Conclusions and Clinical Relevance—Results of this study indicated second intention healing of large wounds in the distal aspects of the limbs was complete and typically without complications for dogs that underwent wide excision of soft tissue sarcomas. Wide local excision of soft tissue sarcomas in the distal aspects of the limbs with 2-cm lateral margins and margins 1 fascial plane deep to the tumors provided excellent long-term local tumor control.
Objective—To evaluate outcomes of radical excision of feline injection-site sarcomas (ISS) via assessment of local recurrence and metastasis rates, survival times, and complications associated with surgery.
Design—Retrospective case series.
Animals—91 cats with ISS.
Procedures—Medical records of cats that had radical excision of ISS without adjunctive treatment were reviewed. Information extracted included sex, type of surgical procedure, histologic tumor grade, tumor diameter, time from tumor detection to definitive surgery, complications associated with surgery, whether tumors recurred locally or metastasized, and survival times. Diagnosis of ISS was histologically confirmed, and additional follow-up was performed.
Results—Overall median survival time was 901 days. Thirteen of 91 (14%) cats had local tumor recurrence; 18 (20%) cats had evidence of metastasis after surgery. Median survival time of cats with and without recurrence was 499 and 1,461 days, respectively. Median survival time of cats with and without metastasis was 388 and 1,528 days, respectively. Tumor recurrence and metastasis were significantly associated with survival time, whereas other examined variables were not. Major complications occurred in 10 cats, including 7 with incisional dehiscence.
Conclusions and Clinical Relevance—Radical excision of ISS resulted in a metastasis rate similar to rates reported previously; the local recurrence rate appeared to be substantially less than rates reported after less aggressive surgeries, with or without adjuvant treatment. Major complication rates were similar to rates reported previously after aggressive surgical resection of ISS. Radical excision may be a valuable means of attaining an improved outcome in the treatment of feline ISS.
OBJECTIVE To describe the signalment, clinical signs, biological behavior, and outcome for cats with apocrine gland anal sac adenocarcinoma (AGASACA) that underwent surgical excision.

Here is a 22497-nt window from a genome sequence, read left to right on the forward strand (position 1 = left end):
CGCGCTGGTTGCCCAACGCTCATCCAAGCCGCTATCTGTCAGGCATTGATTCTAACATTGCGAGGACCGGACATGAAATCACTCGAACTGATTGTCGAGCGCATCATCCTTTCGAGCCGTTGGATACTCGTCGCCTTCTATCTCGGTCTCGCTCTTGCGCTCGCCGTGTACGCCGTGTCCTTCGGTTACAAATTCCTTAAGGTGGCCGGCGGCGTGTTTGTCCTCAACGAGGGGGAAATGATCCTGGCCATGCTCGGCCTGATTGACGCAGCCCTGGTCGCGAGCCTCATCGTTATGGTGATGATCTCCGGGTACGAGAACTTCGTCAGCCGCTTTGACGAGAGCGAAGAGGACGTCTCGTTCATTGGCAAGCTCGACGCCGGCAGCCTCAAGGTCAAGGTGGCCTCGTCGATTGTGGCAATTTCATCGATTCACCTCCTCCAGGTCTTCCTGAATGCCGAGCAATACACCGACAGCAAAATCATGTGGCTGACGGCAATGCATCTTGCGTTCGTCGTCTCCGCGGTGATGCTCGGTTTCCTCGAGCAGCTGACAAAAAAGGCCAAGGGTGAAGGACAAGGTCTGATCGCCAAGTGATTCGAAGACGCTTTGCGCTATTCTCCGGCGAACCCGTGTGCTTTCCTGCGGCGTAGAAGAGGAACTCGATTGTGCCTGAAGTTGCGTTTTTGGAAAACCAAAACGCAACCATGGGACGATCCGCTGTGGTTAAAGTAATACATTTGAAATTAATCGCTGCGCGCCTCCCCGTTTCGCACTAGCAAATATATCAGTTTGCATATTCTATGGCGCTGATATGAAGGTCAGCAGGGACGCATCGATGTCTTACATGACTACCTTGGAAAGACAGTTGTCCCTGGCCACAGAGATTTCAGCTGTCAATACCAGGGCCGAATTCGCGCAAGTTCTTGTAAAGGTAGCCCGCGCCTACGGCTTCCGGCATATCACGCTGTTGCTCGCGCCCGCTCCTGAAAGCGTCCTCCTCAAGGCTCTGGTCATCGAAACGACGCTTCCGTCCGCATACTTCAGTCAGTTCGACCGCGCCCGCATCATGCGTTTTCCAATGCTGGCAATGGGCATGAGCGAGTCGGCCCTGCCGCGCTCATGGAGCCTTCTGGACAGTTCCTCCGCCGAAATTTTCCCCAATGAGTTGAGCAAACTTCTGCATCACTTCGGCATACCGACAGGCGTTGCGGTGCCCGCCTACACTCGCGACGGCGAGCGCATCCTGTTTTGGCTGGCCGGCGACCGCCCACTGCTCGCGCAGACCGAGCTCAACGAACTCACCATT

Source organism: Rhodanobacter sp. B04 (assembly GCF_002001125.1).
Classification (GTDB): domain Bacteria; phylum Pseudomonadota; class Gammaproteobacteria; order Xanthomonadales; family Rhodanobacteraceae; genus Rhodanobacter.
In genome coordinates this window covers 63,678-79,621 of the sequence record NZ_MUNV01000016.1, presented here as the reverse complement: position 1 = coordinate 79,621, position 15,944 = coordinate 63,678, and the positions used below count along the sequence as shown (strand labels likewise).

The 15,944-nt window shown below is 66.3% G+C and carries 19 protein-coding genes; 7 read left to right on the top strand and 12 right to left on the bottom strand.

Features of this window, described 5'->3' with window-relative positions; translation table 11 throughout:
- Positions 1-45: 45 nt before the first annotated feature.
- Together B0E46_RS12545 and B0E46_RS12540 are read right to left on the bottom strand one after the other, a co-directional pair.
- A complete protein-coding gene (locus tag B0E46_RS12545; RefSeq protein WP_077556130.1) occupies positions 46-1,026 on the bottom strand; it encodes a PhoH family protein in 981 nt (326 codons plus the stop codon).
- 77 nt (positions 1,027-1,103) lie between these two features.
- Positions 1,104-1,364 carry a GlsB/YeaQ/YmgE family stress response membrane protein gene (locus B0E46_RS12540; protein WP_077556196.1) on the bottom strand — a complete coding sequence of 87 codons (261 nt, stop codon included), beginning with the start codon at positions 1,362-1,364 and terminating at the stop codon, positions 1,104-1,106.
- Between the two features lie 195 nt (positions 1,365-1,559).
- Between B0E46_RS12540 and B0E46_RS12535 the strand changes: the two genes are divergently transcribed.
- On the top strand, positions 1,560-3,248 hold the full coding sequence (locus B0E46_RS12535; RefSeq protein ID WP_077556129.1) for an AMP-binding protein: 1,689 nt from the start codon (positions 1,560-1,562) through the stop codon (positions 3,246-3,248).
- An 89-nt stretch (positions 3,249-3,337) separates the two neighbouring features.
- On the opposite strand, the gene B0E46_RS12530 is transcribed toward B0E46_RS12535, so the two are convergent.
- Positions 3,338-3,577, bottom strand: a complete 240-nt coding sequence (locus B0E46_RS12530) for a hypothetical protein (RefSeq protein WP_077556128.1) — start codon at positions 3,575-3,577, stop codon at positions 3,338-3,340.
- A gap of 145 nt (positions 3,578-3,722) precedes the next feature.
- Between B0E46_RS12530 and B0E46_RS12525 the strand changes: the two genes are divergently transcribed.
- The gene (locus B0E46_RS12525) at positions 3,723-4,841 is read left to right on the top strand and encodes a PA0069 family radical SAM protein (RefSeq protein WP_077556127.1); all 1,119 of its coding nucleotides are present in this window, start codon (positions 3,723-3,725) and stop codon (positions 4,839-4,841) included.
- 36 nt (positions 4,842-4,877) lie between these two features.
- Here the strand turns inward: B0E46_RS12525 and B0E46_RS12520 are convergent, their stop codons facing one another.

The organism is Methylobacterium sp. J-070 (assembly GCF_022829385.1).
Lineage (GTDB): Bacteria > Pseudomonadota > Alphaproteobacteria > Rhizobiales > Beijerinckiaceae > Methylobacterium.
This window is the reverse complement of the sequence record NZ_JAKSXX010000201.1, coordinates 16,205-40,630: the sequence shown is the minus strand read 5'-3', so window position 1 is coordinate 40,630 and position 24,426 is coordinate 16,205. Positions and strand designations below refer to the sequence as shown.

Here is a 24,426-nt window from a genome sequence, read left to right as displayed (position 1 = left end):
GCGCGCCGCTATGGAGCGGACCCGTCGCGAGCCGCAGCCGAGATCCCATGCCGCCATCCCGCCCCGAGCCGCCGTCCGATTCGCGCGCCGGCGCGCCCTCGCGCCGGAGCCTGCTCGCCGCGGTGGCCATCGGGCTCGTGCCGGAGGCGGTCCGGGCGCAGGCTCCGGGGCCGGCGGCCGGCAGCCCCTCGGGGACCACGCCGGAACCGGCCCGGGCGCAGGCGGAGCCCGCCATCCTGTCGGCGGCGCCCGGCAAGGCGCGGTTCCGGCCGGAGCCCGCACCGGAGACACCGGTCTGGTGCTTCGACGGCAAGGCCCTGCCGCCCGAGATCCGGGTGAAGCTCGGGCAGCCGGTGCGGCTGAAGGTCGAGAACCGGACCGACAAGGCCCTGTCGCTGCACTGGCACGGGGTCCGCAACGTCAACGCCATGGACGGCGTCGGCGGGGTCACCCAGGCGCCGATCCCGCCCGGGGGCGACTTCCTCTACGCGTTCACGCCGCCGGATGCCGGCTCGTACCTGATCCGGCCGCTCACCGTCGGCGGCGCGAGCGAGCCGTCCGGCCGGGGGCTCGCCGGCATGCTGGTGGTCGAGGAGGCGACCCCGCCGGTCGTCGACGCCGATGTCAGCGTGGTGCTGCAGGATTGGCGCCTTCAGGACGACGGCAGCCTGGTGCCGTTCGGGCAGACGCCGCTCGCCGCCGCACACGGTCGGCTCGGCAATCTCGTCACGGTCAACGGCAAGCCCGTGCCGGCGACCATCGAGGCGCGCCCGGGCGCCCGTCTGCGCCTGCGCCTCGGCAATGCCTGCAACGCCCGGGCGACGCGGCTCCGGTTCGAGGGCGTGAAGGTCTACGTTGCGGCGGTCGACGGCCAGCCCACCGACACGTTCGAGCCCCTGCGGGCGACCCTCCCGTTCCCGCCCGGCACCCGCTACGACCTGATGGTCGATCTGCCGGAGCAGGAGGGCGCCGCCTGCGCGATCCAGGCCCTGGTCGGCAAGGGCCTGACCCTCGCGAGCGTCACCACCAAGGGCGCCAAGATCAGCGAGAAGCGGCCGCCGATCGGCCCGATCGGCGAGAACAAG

DESIGN Retrospective case series.
ANIMALS 30 client-owned cats.
PROCEDURES Databases of 13 Veterinary Society of Surgical Oncology member–affiliated institutions were searched for records of cats with a histologic diagnosis of AGASACA that underwent tumor excision. For each cat, information regarding signalment, clinical signs, diagnostic test results, treatment, and outcome was extracted from the medical record. The Kaplan-Meier method was used to determine median time to local recurrence (TLR), disease-free interval (DFI), and survival time. Cox regression was used to identify factors associated with TLR, DFI, and survival time.
RESULTS Perineal ulceration or discharge was the most common clinical sign in affected cats. Eleven cats developed local recurrence at a median of 96 days after AGASACA excision. Incomplete tumor margins and a high nuclear pleomorphic score were risk factors for local recurrence. Nuclear pleomorphic score was negatively associated with DFI. Local recurrence and a high nuclear pleomorphic score were risk factors for death. Median DFI and survival time were 234 and 260 days, respectively.
CONCLUSIONS AND CLINICAL RELEVANCE Results indicated that, in cats, perineal ulceration or discharge should raise suspicion of AGASACA and prompt rectal and anal sac examinations. Local recurrence was the most common life-limiting event in cats that underwent surgery for treatment of AGASACA, suggesting that wide margins should be obtained whenever possible during AGASACA excision. Efficacy of chemotherapy and radiation therapy for treatment of cats with AGASACA requires further investigation. (J Am Vet Med Assoc 2019;254:716–722)